Reading and spelling disabilities in children with and without a history of early language delay: A neuropsychological and linguistic study

Anna Maria Chilosi, Daniela Brizzolara, Laura Lami, Claudia Pizzoli, Filippo Gasperini, Chiara Pecini, Paola Cipriani, Pierluigi Zoccolotti

Research output: Contribution to journalArticle

Abstract

Language delay is a frequent antecedent of literacy problems, and both may be linked to phonological impairment. Studies on developmental dyslexia have led to contradictory results due to the heterogeneity of the pathological samples. The present study investigated whether Italian children with dyslexia showed selective phonological processing deficits or more widespread linguistic impairment and whether these deficits were associated with previous language delay. We chose 46 children with specific reading deficits and divided them into two groups based on whether they had language delay (LD) or not (NoLD). LD and NoLD children showed similar, severe deficits in reading and spelling decoding, but only LD children showed a moderate impairment in reading comprehension. LD children were more impaired in phonological working memory and phonological fluency, as well as in semantic fluency, grammatical comprehension, and verbal IQ. These findings indicate the presence of a moderate but widespread linguistic deficit (not limited to phonological processing) in a subset of dyslexic children with previous language delay that does not generalize to all children with reading difficulties.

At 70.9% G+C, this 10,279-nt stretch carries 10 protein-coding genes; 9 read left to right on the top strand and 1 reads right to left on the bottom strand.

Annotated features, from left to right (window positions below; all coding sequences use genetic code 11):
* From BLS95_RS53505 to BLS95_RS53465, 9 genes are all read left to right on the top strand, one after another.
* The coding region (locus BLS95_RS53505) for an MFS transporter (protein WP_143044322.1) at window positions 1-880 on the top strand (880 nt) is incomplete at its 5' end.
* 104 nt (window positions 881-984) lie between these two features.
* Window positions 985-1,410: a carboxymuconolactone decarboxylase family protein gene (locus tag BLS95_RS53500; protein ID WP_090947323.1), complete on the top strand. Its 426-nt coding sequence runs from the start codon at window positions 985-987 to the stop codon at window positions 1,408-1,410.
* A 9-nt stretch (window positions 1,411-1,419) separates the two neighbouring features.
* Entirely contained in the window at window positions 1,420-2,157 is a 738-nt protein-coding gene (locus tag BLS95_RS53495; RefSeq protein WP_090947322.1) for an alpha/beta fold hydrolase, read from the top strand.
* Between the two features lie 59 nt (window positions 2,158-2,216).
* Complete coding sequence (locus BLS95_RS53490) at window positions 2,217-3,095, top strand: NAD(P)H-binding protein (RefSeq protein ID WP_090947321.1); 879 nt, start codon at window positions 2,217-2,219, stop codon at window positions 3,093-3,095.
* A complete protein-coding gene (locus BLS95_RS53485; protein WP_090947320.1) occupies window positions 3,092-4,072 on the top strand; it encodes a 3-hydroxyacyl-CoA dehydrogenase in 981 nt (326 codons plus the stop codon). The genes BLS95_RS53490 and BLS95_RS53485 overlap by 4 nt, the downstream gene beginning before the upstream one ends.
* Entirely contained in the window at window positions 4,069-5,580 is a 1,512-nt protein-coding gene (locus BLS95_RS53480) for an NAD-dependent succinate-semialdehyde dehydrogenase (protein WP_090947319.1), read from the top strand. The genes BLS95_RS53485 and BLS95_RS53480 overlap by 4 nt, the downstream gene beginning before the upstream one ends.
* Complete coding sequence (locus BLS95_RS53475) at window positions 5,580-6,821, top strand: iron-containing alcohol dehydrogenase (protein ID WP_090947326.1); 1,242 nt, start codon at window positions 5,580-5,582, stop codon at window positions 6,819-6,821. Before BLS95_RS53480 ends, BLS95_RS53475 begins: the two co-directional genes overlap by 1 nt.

Original languageEnglish
Pages (from-to)582-604
Number of pages23
JournalChild Neuropsychology
Volume15
Issue number6
DOIs
Publication statusPublished - Nov 2009

Keywords

  • Dyslexia
  • Early language delay
  • Phonological processing

ASJC Scopus subject areas

  • Pediatrics, Perinatology, and Child Health
  • Developmental and Educational Psychology
  • Neuropsychology and Physiological Psychology

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